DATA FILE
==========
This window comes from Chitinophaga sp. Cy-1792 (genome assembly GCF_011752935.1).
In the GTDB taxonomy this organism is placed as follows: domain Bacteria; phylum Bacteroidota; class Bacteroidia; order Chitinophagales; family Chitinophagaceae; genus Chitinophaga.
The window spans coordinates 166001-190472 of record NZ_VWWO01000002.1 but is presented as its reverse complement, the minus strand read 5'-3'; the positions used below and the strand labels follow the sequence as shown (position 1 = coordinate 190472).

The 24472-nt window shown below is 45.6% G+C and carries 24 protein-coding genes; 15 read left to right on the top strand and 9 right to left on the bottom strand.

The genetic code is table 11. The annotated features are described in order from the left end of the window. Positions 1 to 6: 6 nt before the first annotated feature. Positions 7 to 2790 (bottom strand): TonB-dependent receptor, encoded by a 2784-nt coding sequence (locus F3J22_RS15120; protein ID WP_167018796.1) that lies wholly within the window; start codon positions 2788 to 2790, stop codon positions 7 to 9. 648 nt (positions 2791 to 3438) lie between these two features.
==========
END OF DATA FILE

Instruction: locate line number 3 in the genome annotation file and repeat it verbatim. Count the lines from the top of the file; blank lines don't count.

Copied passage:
The window spans coordinates 166001-190472 of record NZ_VWWO01000002.1 but is presented as its reverse complement, the minus strand read 5'-3'; the positions used below and the strand labels follow the sequence as shown (position 1 = coordinate 190472).